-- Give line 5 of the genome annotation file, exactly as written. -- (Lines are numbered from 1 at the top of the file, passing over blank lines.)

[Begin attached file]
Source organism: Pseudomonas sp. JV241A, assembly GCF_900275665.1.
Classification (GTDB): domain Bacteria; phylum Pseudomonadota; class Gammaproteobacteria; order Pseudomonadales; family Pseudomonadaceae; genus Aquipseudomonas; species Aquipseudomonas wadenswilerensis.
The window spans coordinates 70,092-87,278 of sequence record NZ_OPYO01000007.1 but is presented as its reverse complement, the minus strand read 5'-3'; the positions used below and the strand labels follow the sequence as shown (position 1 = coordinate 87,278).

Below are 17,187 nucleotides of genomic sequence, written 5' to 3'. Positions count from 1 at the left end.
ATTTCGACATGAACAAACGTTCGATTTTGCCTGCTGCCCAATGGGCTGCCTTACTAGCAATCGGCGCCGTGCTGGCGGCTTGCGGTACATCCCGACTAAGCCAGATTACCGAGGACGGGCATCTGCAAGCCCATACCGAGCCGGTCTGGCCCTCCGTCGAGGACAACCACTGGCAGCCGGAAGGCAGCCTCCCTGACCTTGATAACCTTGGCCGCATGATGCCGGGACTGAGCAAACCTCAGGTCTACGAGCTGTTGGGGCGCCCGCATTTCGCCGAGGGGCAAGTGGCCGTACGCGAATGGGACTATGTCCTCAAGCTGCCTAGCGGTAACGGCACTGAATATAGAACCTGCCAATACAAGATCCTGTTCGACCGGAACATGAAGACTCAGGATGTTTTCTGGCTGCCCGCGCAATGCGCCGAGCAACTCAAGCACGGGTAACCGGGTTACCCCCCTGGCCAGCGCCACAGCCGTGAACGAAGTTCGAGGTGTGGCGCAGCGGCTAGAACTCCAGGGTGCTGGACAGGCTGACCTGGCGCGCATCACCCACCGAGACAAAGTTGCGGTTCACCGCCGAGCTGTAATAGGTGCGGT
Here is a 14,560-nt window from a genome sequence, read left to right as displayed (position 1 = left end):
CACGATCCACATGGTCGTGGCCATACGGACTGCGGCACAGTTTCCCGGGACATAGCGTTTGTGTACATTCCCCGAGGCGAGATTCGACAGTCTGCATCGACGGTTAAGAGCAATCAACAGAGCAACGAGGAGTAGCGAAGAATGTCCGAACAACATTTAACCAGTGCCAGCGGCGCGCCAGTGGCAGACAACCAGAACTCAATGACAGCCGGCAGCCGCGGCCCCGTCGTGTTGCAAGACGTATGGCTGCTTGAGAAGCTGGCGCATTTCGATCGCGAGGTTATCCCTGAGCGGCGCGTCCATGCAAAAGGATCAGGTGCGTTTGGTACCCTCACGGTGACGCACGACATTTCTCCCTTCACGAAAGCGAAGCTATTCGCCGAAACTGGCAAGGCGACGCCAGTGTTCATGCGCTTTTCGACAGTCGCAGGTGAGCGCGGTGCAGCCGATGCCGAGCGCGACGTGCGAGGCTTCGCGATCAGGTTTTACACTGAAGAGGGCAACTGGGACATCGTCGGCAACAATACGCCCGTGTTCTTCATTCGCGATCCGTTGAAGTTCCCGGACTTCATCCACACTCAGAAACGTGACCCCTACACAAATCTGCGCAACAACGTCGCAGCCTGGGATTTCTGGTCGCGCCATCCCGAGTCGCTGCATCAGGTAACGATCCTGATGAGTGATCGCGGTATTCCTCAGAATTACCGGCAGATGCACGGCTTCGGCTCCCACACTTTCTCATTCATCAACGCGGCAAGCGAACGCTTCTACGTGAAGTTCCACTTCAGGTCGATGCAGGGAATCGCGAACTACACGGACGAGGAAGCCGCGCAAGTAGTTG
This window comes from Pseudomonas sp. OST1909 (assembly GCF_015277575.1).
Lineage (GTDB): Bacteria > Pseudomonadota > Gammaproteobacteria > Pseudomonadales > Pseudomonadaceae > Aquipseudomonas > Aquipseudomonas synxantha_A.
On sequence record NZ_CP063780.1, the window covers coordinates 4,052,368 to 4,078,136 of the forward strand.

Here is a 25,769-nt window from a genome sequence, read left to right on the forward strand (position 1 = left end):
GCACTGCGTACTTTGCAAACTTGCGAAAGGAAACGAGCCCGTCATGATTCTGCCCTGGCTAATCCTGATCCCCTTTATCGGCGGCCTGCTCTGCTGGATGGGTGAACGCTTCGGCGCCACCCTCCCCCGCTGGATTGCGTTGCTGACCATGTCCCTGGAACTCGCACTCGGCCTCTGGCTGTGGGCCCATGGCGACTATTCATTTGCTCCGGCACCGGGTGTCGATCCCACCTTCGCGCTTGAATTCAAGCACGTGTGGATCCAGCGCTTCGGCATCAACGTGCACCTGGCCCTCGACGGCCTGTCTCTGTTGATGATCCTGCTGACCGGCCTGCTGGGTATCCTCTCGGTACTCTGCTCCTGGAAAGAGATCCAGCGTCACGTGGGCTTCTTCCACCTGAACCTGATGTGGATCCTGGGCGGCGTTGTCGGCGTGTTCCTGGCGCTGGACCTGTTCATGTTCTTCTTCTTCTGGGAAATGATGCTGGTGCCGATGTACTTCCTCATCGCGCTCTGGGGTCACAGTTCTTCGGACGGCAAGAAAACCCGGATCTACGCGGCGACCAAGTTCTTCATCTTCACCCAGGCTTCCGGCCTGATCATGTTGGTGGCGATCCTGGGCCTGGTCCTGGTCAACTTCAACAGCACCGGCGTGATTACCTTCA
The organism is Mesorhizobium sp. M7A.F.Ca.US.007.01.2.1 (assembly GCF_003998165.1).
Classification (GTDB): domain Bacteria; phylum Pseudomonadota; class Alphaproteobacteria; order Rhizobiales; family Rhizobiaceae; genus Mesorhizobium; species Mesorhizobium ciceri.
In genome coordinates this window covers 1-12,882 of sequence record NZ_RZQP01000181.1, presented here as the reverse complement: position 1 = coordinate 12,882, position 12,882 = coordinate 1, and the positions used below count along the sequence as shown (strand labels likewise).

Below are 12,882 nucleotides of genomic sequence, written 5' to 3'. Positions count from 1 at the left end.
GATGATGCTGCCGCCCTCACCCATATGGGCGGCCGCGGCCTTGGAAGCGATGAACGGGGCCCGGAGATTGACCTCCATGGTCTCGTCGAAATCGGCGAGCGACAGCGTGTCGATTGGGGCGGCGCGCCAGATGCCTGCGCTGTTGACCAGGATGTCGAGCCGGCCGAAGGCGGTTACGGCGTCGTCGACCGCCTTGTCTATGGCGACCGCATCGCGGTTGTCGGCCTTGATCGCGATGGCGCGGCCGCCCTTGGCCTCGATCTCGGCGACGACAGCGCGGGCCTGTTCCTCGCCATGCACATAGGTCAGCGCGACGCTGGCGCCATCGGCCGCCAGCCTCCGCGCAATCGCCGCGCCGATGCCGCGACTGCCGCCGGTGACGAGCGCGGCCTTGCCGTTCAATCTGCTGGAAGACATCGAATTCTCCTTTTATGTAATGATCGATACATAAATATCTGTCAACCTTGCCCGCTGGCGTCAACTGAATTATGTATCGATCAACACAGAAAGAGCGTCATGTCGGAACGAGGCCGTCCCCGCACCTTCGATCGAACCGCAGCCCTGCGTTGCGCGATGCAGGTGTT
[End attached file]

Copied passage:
ATTTCGACATGAACAAACGTTCGATTTTGCCTGCTGCCCAATGGGCTGCCTTACTAGCAATCGGCGCCGTGCTGGCGGCTTGCGGTACATCCCGACTAAGCCAGATTACCGAGGACGGGCATCTGCAAGCCCATACCGAGCCGGTCTGGCCCTCCGTCGAGGACAACCACTGGCAGCCGGAAGGCAGCCTCCCTGACCTTGATAACCTTGGCCGCATGATGCCGGGACTGAGCAAACCTCAGGTCTACGAGCTGTTGGGGCGCCCGCATTTCGCCGAGGGGCAAGTGGCCGTACGCGAATGGGACTATGTCCTCAAGCTGCCTAGCGGTAACGGCACTGAATATAGAACCTGCCAATACAAGATCCTGTTCGACCGGAACATGAAGACTCAGGATGTTTTCTGGCTGCCCGCGCAATGCGCCGAGCAACTCAAGCACGGGTAACCGGGTTACCCCCCTGGCCAGCGCCACAGCCGTGAACGAAGTTCGAGGTGTGGCGCAGCGGCTAGAACTCCAGGGTGCTGGACAGGCTGACCTGGCGCGCATCACCCACCGAGACAAAGTTGCGGTTCACCGCCGAGCTGTAATAGGTGCGGT